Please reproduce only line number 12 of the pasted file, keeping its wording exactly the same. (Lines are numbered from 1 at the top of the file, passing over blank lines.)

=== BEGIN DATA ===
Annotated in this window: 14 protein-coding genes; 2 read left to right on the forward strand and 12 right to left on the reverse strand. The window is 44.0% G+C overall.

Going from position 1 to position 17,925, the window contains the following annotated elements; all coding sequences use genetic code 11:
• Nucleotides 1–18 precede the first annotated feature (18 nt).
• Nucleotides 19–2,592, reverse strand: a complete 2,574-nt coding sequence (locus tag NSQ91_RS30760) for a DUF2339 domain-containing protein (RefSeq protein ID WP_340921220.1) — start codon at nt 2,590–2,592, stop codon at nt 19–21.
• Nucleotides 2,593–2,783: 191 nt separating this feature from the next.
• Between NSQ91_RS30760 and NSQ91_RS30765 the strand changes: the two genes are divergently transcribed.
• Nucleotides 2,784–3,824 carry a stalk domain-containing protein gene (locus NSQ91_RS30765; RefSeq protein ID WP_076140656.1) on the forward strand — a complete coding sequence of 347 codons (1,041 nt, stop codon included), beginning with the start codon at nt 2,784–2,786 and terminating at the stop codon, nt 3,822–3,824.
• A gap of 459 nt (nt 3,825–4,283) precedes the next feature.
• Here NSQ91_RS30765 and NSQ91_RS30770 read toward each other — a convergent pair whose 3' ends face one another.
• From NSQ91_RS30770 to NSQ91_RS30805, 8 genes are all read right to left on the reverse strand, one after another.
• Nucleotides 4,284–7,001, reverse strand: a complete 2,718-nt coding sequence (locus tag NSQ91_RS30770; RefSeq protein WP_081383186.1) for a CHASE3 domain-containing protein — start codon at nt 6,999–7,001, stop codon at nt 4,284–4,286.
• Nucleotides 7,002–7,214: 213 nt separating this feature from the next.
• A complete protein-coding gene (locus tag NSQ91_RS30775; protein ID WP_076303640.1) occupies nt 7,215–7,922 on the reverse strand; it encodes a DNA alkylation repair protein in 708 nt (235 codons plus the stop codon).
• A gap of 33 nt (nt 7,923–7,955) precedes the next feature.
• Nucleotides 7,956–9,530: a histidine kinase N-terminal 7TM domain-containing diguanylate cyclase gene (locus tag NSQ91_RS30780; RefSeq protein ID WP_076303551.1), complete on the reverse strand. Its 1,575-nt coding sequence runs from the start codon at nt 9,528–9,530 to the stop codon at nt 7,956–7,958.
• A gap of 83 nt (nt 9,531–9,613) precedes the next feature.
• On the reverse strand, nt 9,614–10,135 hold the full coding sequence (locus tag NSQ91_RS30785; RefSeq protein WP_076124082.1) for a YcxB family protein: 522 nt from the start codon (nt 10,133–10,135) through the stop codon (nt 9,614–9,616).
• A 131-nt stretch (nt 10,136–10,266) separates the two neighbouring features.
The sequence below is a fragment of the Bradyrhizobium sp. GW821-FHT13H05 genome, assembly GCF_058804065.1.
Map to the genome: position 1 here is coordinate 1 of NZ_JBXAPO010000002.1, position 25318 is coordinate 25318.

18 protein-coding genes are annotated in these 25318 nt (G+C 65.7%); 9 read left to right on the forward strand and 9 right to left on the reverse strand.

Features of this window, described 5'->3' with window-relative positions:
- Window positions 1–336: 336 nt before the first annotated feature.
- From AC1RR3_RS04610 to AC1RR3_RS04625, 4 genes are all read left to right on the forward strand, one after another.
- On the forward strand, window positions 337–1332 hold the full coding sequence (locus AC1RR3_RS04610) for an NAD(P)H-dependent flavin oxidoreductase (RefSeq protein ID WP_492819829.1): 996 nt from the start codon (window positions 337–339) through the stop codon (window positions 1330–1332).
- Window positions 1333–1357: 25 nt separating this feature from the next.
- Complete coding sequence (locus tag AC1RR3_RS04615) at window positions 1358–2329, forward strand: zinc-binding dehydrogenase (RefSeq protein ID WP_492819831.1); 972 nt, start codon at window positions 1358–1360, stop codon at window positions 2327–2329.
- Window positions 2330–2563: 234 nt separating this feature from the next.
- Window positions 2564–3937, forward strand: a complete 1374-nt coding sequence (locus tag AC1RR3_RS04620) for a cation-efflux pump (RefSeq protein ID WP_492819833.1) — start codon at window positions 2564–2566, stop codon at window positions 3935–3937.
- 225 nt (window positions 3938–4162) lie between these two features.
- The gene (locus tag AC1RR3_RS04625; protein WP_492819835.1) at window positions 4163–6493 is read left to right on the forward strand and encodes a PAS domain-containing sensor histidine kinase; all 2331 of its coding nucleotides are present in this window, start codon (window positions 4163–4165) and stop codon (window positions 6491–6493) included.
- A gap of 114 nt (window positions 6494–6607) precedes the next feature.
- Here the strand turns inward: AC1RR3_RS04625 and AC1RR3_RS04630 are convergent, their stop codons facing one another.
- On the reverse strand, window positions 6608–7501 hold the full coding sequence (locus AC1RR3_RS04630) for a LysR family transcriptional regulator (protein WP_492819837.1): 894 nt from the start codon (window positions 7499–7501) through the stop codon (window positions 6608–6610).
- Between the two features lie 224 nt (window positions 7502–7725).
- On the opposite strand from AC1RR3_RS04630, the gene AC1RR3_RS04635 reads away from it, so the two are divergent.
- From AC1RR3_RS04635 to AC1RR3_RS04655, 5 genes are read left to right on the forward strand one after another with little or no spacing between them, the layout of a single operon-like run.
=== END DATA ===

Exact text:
• Nucleotides 7,002–7,214: 213 nt separating this feature from the next.